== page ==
Arbitrating Commercial Disputes in the United States: Some observations and suggestions
By Greg Schuetz
An expert witness, with whom I regularly worked when defending automotive product liability cases, had a standard answer when asked how a manufacturer should have designed a particular vehicle. “Tell me what the accident will be,” he would say, “then I’ll tell you how to design the car to protect its occupants.”
I am reminded of this clever response whenever my client asks if he or she should choose arbitration or litigation to resolve future commercial disputes with a prospective US business partner. “Tell me what the likely dispute will be,” I am tempted to respond, “then I will tell you how to draft the contract to give us the best chance to win.” Unfortunately, we cannot always predict how things might go wrong in a business relationship. When they do, there is no one-size-fits-all approach to resolving the inevitable disagreements. Typically, companies mandate arbitration as the preferred and most cost-effective method for resolving cross-border business disputes with other companies. But sometimes, a client’s legal position might be better protected by a lawsuit in a US court with full discovery and the possibility of a jury trial, e.g., if the client is the plaintiff and the other side has not simply breached the contract, but has acted fraudulently or egregiously.
So which option – arbitration or litigation – should a multinational negotiating a contract with an American company choose? And if arbitration, what form should it take?
Arbitrate, don’t litigate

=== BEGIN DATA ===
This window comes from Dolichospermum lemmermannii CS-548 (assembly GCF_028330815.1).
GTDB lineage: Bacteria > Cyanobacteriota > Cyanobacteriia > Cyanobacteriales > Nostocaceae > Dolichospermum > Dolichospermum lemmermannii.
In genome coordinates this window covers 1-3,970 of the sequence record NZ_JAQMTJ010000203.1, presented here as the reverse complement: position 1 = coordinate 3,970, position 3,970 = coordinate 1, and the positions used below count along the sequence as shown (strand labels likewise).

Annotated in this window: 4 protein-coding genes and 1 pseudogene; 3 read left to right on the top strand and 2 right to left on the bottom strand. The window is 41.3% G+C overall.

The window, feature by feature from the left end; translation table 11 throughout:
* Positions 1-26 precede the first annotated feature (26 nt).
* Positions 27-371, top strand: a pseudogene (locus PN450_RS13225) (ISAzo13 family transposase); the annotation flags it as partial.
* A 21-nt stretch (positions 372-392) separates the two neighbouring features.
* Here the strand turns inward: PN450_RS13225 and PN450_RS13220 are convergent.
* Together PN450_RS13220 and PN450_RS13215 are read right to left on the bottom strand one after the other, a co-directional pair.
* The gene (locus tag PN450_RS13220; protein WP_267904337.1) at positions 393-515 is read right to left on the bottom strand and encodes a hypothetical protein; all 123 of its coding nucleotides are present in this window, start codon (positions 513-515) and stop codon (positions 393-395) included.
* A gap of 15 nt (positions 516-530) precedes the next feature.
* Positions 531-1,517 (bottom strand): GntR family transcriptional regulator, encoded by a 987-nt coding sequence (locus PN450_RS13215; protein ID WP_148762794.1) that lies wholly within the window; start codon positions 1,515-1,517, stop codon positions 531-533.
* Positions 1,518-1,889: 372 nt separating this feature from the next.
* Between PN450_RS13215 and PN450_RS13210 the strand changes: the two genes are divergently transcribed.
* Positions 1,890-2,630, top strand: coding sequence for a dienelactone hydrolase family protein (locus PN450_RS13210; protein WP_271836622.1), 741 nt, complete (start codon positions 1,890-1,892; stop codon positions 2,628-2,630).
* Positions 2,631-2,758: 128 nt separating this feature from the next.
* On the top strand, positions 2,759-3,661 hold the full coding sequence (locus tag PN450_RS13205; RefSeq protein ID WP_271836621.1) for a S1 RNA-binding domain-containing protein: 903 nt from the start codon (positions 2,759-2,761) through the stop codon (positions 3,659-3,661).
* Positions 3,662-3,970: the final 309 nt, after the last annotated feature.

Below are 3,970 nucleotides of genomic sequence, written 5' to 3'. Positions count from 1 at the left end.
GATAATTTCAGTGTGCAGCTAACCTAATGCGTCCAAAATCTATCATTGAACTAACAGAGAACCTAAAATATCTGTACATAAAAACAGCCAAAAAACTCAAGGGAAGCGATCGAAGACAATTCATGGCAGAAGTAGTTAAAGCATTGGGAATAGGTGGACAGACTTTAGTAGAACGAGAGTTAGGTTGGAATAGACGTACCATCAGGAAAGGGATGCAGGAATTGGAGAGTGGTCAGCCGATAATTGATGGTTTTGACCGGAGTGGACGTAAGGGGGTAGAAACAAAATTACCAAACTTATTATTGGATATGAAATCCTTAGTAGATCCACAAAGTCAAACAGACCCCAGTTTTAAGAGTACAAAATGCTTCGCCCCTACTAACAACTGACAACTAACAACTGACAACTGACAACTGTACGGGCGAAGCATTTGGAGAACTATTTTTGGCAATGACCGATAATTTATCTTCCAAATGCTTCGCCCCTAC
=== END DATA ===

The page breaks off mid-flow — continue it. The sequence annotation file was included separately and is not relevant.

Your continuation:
Arbitration advocates have long pointed to several benefits that render it superior to litigation, at least in theory: speed; cost; fairness; accuracy; confidentiality; control and predictability.
All of these are worthy goals. This is especially true in the United States, given those aspects of the US legal system that frequently receive criticism, often justified, abroad. By agreeing to litigate in the United States, a foreign company exposes itself to a litany of unintended consequences, including (i) novel causes of action that can convert simple contract breaches into fraud claims, (ii) wide-ranging pretrial discovery, (iii) complex motion practice, (iv) unpredictable and sometimes unreasonable jury awards and, depending on the state, punitive damages.
Given the inherent risks and uncertainties of the US legal system, I normally recommend that my clients based outside the United States include mandatory arbitration clauses in their contracts with American business partners.
But arbitration is not a panacea that, once invoked, automatically makes a US dispute quicker, cheaper and easier to resolve. American arbitrators are usually American litigators, and not surprisingly, they tend to view those qualities of the US legal system to which the rest of the world objects as virtues, not vices. Moreover, the lawyers representing the parties are typically American as well. Small wonder, therefore, that US-style arbitration increasingly resembles US litigation, complete with aggressive pleadings, extensive document exchanges, long witness depositions and regular appeals from unfavorable awards.
For the lawyer, the challenge is to draft a clause that promotes the positive goals of arbitration without inviting the negative aspects of litigation.
Arbitrating in the United States: practice tips and thoughts
Here are ten observations and suggestions – some standard; some contrarian – from an American litigator, who has spent much of the past 15 years representing companies based outside the United States.